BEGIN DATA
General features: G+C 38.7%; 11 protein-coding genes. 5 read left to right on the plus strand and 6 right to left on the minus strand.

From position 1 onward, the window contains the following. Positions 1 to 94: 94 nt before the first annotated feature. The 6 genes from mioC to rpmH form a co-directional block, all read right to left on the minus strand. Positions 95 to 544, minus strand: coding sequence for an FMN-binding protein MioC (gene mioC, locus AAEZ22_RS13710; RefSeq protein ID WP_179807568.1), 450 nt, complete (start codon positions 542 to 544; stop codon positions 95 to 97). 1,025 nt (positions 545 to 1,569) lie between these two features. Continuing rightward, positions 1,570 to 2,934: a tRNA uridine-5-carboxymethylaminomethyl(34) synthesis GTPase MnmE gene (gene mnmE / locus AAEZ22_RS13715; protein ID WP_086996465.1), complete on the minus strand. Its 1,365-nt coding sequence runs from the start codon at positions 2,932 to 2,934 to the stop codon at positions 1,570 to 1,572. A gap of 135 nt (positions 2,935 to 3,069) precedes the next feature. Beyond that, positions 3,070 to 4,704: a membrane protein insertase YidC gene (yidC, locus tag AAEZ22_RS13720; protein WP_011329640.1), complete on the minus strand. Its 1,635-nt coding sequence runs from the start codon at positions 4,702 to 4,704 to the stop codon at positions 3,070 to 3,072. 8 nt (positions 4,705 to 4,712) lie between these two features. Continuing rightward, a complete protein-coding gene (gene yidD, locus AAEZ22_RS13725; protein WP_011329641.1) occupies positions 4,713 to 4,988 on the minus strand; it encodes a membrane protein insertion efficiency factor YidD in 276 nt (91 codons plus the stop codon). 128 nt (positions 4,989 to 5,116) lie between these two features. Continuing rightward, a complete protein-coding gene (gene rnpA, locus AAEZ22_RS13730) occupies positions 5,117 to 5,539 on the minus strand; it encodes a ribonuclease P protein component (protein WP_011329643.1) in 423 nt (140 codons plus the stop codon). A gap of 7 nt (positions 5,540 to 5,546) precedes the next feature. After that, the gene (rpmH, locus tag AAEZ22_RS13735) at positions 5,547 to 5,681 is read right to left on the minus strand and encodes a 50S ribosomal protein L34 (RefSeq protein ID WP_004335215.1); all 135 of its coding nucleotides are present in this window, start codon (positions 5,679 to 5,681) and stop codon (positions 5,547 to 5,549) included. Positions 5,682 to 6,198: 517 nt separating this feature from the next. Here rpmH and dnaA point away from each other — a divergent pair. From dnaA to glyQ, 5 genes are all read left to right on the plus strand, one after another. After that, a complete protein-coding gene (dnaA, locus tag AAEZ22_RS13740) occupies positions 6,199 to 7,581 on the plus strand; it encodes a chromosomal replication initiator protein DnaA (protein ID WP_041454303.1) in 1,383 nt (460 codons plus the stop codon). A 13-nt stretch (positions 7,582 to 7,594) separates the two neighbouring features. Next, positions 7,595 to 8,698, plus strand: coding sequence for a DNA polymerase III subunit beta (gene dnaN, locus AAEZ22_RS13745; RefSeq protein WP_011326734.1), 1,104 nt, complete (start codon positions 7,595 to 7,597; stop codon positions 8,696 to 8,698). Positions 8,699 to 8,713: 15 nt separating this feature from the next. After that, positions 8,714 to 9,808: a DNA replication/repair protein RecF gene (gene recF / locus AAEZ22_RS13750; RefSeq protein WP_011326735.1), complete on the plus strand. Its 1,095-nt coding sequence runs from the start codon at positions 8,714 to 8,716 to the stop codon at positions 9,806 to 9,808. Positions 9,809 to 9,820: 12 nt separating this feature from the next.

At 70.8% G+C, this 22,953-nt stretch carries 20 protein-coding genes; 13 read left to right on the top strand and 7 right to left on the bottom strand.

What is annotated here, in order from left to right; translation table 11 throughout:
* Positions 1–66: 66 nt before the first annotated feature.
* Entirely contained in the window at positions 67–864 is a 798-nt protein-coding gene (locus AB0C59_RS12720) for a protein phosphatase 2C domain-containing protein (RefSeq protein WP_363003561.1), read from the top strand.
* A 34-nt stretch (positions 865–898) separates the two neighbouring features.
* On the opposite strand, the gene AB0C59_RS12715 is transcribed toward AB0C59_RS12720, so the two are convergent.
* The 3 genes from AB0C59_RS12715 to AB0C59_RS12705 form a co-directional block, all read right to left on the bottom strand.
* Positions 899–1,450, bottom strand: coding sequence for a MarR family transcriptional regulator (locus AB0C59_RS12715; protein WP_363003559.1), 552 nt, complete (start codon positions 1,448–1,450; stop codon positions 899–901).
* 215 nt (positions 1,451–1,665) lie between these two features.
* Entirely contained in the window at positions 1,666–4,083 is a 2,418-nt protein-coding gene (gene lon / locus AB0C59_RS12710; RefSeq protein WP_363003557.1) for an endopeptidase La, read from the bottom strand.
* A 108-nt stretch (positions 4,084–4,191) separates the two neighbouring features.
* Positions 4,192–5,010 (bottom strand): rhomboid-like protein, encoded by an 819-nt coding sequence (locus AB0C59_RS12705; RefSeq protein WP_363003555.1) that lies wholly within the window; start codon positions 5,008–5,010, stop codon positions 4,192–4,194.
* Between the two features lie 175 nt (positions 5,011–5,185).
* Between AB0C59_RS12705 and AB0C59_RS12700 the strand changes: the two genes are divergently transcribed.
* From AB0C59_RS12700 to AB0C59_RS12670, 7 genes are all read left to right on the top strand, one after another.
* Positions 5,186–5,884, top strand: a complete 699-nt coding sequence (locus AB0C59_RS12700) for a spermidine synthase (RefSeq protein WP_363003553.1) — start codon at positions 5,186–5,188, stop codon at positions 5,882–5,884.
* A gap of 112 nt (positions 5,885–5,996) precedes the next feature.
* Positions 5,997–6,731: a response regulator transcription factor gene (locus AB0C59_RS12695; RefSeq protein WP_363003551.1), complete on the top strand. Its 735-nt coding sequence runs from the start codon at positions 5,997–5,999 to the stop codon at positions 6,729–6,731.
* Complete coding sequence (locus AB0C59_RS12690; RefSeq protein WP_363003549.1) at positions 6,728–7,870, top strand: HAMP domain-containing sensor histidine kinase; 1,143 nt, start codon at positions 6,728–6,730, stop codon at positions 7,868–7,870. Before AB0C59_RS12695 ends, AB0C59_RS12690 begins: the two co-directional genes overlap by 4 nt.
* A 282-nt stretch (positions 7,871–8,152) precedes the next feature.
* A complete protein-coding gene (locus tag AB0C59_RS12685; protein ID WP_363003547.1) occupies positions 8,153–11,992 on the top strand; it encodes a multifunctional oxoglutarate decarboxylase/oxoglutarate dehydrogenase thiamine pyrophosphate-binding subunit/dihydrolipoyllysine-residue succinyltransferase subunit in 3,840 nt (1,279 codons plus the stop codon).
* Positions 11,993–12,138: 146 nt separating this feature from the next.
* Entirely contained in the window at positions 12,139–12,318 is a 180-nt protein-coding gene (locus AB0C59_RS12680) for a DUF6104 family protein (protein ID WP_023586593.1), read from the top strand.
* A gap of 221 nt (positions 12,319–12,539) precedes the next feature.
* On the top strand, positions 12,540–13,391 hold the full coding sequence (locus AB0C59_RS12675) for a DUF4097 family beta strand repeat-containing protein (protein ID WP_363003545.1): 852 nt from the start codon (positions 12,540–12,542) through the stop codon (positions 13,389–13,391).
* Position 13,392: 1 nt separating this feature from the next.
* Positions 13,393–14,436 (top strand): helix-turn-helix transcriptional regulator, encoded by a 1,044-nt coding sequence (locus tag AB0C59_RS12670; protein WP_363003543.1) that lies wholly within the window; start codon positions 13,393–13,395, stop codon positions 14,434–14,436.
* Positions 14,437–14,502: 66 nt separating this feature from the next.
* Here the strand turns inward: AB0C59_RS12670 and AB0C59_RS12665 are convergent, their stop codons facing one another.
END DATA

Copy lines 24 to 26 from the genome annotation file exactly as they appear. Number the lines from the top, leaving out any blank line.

* Positions 11,993–12,138: 146 nt separating this feature from the next.
* Entirely contained in the window at positions 12,139–12,318 is a 180-nt protein-coding gene (locus AB0C59_RS12680) for a DUF6104 family protein (protein ID WP_023586593.1), read from the top strand.
* A gap of 221 nt (positions 12,319–12,539) precedes the next feature.